Teach-Okay is the third piece of Whole Brain Teaching’s classroom management system. Teach-Okay is a distinctive feature of Whole Brain Teaching, and requires a paradigm shift from the teacher doing all the talking. Much of our teacher training implicitly reinforces the notion that the teacher does most of the talking. That’s also what most of us were exposed to as students starting in kindergarten and continuing through high school. However, research clearly supports a radically different approach where students are engaged in the process. Yet, how can students teach what they don’t know? The Teach-Okay strategy addresses that question by chunking information into a micro-lecture format.
Traditional Lecture Weakness
Traditionally, teachers were viewed as the Sole Proprietor of Knowledge. Consequently, they did all the talking and students did all the listening (or at least learned how to look like they were listening!) However, brain research shows that our short term memory is simply cannot retain all the information disseminated in a lecture. The short term memory can only remember 3-7 pieces of information, and only for a short period of time. As a result, one of the key principles in Whole Brain Teaching is: The more we talk, the more students we lose!
When you first introduce the procedure for Teach-Okay, break it down into smaller steps. Begin by teaching the verbal cue and gesture. Start off simply by clapping two times and saying, “Teach!” Your students should respond by mimicking your clap and saying, “Okay!” Practice just that part a few times. Next, model for them how to make a full turn to their partner after they say, “Okay!” Again, practice those two pieces a few times to build familiarity. This is something your students will be doing many, many times each day. Go slow at first until they demonstrate mastery. Finally, have students practice teaching something easy, such as Rule #1, with their partners. Here is a practice script to get you started.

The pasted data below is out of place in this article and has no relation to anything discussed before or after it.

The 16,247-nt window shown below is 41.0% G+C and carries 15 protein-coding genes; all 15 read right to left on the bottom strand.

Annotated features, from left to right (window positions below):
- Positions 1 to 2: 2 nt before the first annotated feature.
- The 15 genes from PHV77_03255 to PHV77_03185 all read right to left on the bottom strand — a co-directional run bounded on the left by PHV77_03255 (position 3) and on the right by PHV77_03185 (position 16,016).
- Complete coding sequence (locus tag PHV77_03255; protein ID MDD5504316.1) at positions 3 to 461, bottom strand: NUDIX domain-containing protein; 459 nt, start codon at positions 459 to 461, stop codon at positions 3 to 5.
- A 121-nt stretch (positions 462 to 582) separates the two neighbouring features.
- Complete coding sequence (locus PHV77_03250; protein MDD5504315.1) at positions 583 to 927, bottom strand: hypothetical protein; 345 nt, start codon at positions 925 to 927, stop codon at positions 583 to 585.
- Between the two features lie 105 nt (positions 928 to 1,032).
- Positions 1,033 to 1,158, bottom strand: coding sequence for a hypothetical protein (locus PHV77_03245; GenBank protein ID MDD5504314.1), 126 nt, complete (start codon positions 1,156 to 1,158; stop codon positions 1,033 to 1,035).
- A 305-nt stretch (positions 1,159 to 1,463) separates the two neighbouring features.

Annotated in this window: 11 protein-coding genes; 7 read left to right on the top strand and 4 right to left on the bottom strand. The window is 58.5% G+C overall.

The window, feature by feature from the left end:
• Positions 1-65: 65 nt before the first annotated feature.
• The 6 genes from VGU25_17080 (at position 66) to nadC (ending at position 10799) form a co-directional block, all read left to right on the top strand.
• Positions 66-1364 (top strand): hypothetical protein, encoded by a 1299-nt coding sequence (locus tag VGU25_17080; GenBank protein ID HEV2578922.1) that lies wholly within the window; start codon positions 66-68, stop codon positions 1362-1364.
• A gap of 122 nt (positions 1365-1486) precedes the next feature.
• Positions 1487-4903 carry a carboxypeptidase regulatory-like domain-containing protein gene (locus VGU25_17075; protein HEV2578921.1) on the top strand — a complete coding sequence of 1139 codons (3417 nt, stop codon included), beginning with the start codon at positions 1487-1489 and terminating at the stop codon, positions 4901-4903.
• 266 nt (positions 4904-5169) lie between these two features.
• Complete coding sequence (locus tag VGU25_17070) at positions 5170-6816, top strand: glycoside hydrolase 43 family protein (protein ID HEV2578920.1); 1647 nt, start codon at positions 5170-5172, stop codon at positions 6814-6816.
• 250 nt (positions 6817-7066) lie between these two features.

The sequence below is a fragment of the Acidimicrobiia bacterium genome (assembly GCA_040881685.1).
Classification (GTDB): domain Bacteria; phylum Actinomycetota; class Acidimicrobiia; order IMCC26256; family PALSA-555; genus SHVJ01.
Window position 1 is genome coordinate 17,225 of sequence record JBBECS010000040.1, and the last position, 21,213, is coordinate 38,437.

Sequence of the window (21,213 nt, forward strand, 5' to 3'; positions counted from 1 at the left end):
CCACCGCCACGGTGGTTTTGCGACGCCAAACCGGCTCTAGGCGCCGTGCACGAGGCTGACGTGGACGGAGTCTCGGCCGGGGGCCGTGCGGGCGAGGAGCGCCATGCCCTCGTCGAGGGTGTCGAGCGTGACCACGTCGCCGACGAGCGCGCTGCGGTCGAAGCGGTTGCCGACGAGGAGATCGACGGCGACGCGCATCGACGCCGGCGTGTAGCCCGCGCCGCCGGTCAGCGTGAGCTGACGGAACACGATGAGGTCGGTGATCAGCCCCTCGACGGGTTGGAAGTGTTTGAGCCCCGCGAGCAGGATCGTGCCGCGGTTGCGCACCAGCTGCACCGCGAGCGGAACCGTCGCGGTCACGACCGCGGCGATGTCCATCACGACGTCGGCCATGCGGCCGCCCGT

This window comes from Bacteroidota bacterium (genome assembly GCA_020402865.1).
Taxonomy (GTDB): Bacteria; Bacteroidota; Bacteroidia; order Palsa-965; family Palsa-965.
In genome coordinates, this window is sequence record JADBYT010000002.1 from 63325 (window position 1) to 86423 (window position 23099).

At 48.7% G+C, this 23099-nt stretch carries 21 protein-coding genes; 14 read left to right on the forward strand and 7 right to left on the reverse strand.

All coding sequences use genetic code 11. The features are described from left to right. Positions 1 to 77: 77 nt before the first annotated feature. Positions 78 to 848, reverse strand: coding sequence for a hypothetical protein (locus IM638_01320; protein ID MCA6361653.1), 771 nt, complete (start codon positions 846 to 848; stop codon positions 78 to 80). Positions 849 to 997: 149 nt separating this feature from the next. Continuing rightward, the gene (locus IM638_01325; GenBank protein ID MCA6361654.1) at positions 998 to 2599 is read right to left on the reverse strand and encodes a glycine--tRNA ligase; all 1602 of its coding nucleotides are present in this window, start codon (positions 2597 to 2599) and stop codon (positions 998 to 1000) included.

I would also recommend you watch Chris Biffle’s introductory video about Teach-Okay.
Praise, Prompt, Leave
While your students are involved in the Teach-Okay process, walk around the classroom “eavesdropping” in on their conversations. It only takes a few seconds to monitor each pairing in your class. Listen to what they are saying and observe the gestures they are using. Either praise them for doing a good job or prompt them to make a correction, then leave. You can quickly check your whole class with this approach. Start with your “borderline” students. If they understand, then it’s a good indication that the majority of your students are learning.
Using Teach-Okay is more than just students mimicking the teacher. Once the basics of a lesson are taught, you can use it as a critical thinking piece in any lesson. For example, ask students to write sentences using prepositional phrases with their partner. Just make sure your students have the fundamentals grasped before you start asking them to use that information in meaningful ways. There’s no point in having students use prepositional phrases in their writing if they first don’t know what a prepositional phrase is!
It’s just not possible for the human brain to remember the amount of information given in a traditional lecture approach. And that’s for the average student! Imagine how hard it must be for students diagnosed with ADHD or language impairments! If we truly say we have a student-centered classroom, then we must consistently use the core educational device in Whole Brain Teaching of the Teach-Okay. Only then can we be assured that our students are actively engaged in the learning process.